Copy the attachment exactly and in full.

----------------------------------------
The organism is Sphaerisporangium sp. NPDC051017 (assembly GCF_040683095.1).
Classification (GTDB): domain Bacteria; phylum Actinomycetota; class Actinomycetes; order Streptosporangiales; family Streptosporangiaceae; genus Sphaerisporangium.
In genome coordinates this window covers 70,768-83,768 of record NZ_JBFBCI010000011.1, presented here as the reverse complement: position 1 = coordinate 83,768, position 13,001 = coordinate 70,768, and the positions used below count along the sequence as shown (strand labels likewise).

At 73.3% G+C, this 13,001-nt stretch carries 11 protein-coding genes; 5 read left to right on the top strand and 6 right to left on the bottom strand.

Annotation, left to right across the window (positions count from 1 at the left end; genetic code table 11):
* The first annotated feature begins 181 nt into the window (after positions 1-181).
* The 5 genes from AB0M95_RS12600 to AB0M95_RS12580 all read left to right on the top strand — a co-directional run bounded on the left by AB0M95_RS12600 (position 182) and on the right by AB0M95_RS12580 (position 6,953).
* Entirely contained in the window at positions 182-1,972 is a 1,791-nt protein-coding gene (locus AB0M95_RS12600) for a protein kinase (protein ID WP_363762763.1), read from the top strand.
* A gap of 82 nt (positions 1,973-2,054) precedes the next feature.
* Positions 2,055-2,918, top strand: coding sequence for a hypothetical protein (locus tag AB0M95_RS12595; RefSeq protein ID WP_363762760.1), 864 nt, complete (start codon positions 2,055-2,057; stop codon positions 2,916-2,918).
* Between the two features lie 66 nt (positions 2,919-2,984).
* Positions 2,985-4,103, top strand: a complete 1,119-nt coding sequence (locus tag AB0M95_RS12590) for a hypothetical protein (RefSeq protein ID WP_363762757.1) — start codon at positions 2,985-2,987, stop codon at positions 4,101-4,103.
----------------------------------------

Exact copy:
The organism is Sphaerisporangium sp. NPDC051017 (assembly GCF_040683095.1).
Classification (GTDB): domain Bacteria; phylum Actinomycetota; class Actinomycetes; order Streptosporangiales; family Streptosporangiaceae; genus Sphaerisporangium.
In genome coordinates this window covers 70,768-83,768 of record NZ_JBFBCI010000011.1, presented here as the reverse complement: position 1 = coordinate 83,768, position 13,001 = coordinate 70,768, and the positions used below count along the sequence as shown (strand labels likewise).

At 73.3% G+C, this 13,001-nt stretch carries 11 protein-coding genes; 5 read left to right on the top strand and 6 right to left on the bottom strand.

Annotation, left to right across the window (positions count from 1 at the left end; genetic code table 11):
* The first annotated feature begins 181 nt into the window (after positions 1-181).
* The 5 genes from AB0M95_RS12600 to AB0M95_RS12580 all read left to right on the top strand — a co-directional run bounded on the left by AB0M95_RS12600 (position 182) and on the right by AB0M95_RS12580 (position 6,953).
* Entirely contained in the window at positions 182-1,972 is a 1,791-nt protein-coding gene (locus AB0M95_RS12600) for a protein kinase (protein ID WP_363762763.1), read from the top strand.
* A gap of 82 nt (positions 1,973-2,054) precedes the next feature.
* Positions 2,055-2,918, top strand: coding sequence for a hypothetical protein (locus tag AB0M95_RS12595; RefSeq protein ID WP_363762760.1), 864 nt, complete (start codon positions 2,055-2,057; stop codon positions 2,916-2,918).
* Between the two features lie 66 nt (positions 2,919-2,984).
* Positions 2,985-4,103, top strand: a complete 1,119-nt coding sequence (locus tag AB0M95_RS12590) for a hypothetical protein (RefSeq protein ID WP_363762757.1) — start codon at positions 2,985-2,987, stop codon at positions 4,101-4,103.